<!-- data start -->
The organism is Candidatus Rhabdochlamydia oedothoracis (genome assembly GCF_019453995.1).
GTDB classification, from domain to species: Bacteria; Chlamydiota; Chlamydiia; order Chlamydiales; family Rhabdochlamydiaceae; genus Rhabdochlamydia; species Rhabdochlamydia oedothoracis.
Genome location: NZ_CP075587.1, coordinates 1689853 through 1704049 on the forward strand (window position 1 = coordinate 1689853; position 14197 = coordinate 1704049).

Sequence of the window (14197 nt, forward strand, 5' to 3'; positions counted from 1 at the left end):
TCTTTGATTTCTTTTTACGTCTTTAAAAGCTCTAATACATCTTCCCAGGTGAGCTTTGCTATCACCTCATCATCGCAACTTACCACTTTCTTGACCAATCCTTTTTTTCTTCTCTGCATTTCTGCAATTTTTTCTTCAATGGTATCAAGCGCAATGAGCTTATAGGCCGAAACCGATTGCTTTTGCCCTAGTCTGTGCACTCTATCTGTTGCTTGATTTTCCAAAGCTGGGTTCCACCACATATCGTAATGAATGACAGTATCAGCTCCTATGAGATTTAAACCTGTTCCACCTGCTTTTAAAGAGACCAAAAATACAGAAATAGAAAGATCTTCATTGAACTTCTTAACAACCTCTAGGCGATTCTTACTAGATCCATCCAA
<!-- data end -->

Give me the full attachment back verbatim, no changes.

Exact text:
The organism is Candidatus Rhabdochlamydia oedothoracis (genome assembly GCF_019453995.1).
GTDB classification, from domain to species: Bacteria; Chlamydiota; Chlamydiia; order Chlamydiales; family Rhabdochlamydiaceae; genus Rhabdochlamydia; species Rhabdochlamydia oedothoracis.
Genome location: NZ_CP075587.1, coordinates 1689853 through 1704049 on the forward strand (window position 1 = coordinate 1689853; position 14197 = coordinate 1704049).

Sequence of the window (14197 nt, forward strand, 5' to 3'; positions counted from 1 at the left end):
TCTTTGATTTCTTTTTACGTCTTTAAAAGCTCTAATACATCTTCCCAGGTGAGCTTTGCTATCACCTCATCATCGCAACTTACCACTTTCTTGACCAATCCTTTTTTTCTTCTCTGCATTTCTGCAATTTTTTCTTCAATGGTATCAAGCGCAATGAGCTTATAGGCCGAAACCGATTGCTTTTGCCCTAGTCTGTGCACTCTATCTGTTGCTTGATTTTCCAAAGCTGGGTTCCACCACATATCGTAATGAATGACAGTATCAGCTCCTATGAGATTTAAACCTGTTCCACCTGCTTTTAAAGAGACCAAAAATACAGAAATAGAAAGATCTTCATTGAACTTCTTAACAACCTCTAGGCGATTCTTACTAGATCCATCCAA